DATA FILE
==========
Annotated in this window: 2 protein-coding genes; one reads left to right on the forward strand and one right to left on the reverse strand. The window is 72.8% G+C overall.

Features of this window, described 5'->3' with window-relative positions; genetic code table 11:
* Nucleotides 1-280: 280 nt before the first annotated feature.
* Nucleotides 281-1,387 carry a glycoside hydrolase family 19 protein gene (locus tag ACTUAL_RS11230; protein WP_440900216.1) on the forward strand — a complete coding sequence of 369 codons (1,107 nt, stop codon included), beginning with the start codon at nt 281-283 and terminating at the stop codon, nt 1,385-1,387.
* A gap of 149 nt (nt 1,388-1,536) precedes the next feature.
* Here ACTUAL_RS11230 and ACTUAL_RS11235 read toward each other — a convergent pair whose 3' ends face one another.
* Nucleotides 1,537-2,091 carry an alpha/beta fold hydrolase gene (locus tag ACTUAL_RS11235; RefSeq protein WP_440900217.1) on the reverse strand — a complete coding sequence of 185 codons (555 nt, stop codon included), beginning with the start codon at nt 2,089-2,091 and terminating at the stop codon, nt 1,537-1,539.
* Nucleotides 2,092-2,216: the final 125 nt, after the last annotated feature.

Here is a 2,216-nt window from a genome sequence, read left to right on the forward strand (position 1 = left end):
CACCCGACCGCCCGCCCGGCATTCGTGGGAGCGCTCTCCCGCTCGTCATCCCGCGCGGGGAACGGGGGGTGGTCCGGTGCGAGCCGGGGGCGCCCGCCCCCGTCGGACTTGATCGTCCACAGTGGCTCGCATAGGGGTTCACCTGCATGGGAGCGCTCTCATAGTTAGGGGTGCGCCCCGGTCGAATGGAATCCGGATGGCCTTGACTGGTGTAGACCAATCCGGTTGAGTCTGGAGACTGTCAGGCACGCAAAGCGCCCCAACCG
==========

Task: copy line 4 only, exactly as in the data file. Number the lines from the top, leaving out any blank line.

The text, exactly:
* Nucleotides 281-1,387 carry a glycoside hydrolase family 19 protein gene (locus tag ACTUAL_RS11230; protein WP_440900216.1) on the forward strand — a complete coding sequence of 369 codons (1,107 nt, stop codon included), beginning with the start codon at nt 281-283 and terminating at the stop codon, nt 1,385-1,387.